Food is accessible when it is affordable and community members can readily grow or raise it, find it, obtain it, transport it, prepare it, and eat it.
Authentic resident engagement describes an inclusive process for informing, designing, implementing, and evaluating food access policy changes that centers community residents. By inclusive, we mean moving beyond participatory practices and acknowledging the long-standing deficiency by policy and advocacy organizations, government and public health officials, and others to embrace the capacity, knowledge, and experience already present in dynamic and resilient communities. This requires an intentional commitment to address power imbalances and overcome historical and ongoing barriers to inclusion (such as the law, policy, and systems that intentionally exclude Black, Indigenous, and People of Color) while supporting and looking to those most affected by inequities to lead the process.
Health differences that adversely affect socially disadvantaged groups.3
The absence of disadvantage in chronic disease-related health outcomes regardless of one’s race or ethnicity, religion, socioeconomic status, gender, age, or mental health; cognitive, sensory, or physical disability; sexual orientation or gender identity; and/or geographic location.1,2
Food that is minimally processed; fresh, frozen, or canned produce that has little, if any, added sugar, salt, or fat; food that is culturally relevant; food that meets evidence-based nutrition standards; food that is both nutritious and safe to eat.
Disparities in public health that can be traced to unequal systemic, economic, and social conditions.1
Laws that promote or support: sustainable agricultural practices; soil resilience; pollinator health; clean air (e.g., reduces carbon emissions; particulate matter); clean water (including providing water testing); biodiversity (including green spaces like gardens and parks in urban areas); edible landscapes; soil testing for community gardens; human resilience to disease; pollinator-friendly landscapes/areas; address concerns about climate change; and aim to reduce waste (e.g., in terms of food and energy).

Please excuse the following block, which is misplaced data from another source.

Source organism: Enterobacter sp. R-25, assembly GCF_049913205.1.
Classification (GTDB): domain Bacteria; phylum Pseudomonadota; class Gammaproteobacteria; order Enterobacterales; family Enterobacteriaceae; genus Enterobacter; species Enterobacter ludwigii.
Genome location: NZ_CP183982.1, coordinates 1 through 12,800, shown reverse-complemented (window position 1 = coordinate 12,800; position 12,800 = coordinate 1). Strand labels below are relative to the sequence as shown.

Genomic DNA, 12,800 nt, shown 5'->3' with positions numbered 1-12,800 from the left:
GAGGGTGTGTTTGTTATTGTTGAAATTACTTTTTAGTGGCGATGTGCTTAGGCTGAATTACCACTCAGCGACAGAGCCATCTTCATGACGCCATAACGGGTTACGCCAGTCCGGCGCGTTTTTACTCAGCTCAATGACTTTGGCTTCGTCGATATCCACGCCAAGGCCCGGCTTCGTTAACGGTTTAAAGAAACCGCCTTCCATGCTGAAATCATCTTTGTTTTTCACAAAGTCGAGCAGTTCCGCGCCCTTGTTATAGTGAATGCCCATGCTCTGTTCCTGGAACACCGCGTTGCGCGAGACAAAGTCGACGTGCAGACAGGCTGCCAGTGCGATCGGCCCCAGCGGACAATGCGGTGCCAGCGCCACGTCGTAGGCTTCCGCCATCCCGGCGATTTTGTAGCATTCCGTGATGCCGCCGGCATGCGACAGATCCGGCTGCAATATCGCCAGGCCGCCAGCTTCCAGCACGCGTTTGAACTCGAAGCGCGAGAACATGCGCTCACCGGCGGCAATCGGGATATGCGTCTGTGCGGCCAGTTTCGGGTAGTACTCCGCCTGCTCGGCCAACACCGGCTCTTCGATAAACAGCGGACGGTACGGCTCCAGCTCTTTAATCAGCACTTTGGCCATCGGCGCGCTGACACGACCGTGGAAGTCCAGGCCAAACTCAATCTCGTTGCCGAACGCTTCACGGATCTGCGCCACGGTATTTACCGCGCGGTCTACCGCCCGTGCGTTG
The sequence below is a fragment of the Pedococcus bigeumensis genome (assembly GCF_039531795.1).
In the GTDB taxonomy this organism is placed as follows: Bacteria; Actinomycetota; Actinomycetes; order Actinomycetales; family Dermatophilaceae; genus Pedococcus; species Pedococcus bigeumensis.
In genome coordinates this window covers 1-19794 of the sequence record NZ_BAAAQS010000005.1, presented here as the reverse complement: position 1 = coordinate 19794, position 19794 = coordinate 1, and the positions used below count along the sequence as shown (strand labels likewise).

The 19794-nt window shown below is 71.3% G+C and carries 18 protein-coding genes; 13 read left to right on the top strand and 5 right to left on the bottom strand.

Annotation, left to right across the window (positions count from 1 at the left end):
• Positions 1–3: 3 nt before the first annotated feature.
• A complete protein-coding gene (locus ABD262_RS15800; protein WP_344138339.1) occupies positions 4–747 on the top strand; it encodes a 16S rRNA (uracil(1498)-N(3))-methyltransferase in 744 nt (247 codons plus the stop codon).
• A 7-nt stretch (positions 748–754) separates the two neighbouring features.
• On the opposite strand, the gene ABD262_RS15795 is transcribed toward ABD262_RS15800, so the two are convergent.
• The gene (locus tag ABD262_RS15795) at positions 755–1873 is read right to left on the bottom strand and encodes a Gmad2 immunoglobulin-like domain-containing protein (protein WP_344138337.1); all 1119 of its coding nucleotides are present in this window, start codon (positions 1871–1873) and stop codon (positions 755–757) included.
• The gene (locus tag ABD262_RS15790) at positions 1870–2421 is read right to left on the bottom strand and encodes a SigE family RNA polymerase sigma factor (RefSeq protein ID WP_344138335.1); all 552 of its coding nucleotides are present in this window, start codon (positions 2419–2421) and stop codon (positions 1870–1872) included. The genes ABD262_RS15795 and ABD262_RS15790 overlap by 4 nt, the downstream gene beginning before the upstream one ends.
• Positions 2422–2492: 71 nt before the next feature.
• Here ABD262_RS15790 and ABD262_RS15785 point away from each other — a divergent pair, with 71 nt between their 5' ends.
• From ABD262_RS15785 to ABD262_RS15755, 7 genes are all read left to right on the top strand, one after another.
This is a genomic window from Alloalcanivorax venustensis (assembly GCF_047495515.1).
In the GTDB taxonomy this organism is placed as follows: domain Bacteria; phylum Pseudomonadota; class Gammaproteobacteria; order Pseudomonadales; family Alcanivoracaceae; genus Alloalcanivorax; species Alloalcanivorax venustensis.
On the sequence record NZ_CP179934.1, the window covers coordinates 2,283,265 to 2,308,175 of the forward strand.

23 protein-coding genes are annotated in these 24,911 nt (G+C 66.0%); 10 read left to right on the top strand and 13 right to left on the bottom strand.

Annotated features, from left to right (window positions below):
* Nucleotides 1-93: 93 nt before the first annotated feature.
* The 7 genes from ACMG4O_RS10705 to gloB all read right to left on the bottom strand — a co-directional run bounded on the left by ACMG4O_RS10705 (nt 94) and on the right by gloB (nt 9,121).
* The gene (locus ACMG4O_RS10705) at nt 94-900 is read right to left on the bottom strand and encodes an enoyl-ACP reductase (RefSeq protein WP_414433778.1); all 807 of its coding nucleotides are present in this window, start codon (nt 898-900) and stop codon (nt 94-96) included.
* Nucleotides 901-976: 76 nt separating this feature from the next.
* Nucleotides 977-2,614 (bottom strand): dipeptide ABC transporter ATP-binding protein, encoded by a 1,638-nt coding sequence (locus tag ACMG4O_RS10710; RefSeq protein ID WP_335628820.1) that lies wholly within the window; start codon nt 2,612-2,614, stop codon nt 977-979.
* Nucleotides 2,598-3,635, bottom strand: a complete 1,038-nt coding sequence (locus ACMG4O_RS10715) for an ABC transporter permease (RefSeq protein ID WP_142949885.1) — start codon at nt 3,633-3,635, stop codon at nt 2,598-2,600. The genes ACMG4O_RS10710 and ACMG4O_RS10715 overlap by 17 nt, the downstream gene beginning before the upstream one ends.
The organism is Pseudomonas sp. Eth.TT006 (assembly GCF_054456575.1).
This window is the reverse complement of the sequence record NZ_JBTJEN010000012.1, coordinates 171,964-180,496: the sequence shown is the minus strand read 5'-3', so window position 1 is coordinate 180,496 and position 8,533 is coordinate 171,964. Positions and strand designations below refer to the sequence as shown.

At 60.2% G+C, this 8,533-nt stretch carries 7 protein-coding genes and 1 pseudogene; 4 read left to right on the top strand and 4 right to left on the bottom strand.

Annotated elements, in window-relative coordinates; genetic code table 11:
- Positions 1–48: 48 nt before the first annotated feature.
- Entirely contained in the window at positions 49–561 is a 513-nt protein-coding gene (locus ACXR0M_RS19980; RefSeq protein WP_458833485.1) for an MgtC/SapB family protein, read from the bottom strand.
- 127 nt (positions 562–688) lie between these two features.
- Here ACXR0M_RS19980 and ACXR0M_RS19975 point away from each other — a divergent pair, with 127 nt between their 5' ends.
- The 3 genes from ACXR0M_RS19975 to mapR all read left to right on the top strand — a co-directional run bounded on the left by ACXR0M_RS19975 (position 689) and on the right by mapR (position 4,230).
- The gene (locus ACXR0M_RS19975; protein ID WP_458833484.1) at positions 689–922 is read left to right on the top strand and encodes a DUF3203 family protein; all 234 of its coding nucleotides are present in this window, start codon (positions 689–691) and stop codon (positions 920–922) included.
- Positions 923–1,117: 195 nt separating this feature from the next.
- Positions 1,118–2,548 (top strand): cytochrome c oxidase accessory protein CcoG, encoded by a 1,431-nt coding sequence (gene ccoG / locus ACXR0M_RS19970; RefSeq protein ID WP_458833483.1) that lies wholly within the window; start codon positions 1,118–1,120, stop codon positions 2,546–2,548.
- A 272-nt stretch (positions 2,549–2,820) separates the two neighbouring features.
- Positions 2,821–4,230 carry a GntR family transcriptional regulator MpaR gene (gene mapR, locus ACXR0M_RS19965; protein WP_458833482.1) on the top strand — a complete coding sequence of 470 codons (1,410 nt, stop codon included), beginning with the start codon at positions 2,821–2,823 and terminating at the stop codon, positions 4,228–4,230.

Groups of people who systematically experience unfavorable social, economic, or political conditions based on their relative position in social hierarchies. Socially disadvantaged and marginalized groups often also experience a restricted ability to participate fully in society and enjoy the benefits of progress.3
Laws that encourage local dollars to stay in the community (e.g., buy local); provide financial support for establishing or strengthening local businesses/trade/producers (e.g., facilitate or create access to a funding streams—grants, loans; provides a tax break or other economic incentive); support livable wage jobs within the community; support humane working conditions for food workers; create pathways for economic prosperity (e.g. training programs; new/small business support); and promotes community wealth.
To improve outcomes for all impacted by a social issue, first address those impacted most.4 Pursuing health equity means striving for the highest possible standard of health for all people and giving special attention to the needs of those at greatest risk of poor health, based on social conditions.5
1 Ransom, M. M., Greiner, A., Kochtitzky, C., & Major, K. S. (2011). Pursuing health equity: zoning codes and public health. The Journal of Law, Medicine & Ethics, 39(s1), 94-97.
2 HealthyPeople.gov. Disparities. Available from: URL:http://www.healthypeople.gov/2020/about/disparitiesAbout.aspx.
3 Braveman, P. A., Kumanyika, S., Fielding, J., LaVeist, T., Borrell, L. N., Manderscheid, R., & Troutman, A. (2011). Health disparities and health equity: the issue is justice. American Journal of Public Health, 101(S1), S149-S155.
4 Powell, j., Menendian, S., Reece, J. (2009) The Importance of Targeted Universalism. Poverty and Race, March/April issue
5 Braveman, P. (2014) What are Health Disparities and Health Equity? We Need to Be Clear. Public Health Report, 129 (S 2): 5–8.